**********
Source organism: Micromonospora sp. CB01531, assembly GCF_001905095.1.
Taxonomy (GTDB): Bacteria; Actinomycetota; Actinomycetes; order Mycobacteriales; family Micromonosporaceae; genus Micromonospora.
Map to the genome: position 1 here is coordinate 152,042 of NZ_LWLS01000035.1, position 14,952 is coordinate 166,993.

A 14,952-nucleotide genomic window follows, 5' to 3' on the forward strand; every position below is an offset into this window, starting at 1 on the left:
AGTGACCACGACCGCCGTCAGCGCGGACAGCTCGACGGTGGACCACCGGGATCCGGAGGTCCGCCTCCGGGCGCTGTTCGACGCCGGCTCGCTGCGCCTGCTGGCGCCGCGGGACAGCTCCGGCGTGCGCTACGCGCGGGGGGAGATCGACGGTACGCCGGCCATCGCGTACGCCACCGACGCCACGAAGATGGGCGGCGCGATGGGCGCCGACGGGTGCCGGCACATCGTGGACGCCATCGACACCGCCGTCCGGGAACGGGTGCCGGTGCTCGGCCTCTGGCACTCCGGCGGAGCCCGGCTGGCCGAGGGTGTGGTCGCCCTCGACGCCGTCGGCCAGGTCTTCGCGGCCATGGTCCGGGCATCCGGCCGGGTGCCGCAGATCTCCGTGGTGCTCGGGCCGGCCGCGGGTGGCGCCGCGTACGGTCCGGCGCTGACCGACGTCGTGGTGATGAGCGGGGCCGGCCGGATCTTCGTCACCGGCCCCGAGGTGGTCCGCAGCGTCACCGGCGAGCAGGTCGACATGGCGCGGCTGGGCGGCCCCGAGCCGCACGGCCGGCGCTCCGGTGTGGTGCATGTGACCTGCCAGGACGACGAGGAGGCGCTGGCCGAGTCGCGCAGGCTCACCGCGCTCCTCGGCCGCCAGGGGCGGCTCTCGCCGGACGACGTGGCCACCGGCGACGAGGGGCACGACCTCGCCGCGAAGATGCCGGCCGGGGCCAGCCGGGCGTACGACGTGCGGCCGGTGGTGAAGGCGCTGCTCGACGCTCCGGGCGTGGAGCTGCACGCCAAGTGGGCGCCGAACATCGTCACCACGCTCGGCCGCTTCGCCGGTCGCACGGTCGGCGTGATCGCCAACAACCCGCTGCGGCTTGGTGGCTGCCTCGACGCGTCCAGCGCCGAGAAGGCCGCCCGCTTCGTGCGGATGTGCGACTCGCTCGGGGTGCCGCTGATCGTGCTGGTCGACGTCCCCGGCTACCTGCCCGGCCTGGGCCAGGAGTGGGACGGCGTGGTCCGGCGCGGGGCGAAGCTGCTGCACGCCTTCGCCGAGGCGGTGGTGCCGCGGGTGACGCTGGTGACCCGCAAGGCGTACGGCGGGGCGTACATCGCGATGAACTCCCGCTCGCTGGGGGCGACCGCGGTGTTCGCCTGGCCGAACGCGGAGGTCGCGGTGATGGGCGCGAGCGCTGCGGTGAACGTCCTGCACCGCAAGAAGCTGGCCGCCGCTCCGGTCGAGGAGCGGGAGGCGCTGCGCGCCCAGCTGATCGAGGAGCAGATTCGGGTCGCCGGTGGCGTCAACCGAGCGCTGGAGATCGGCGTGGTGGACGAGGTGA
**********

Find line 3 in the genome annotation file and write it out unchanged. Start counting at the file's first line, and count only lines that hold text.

Map to the genome: position 1 here is coordinate 152,042 of NZ_LWLS01000035.1, position 14,952 is coordinate 166,993.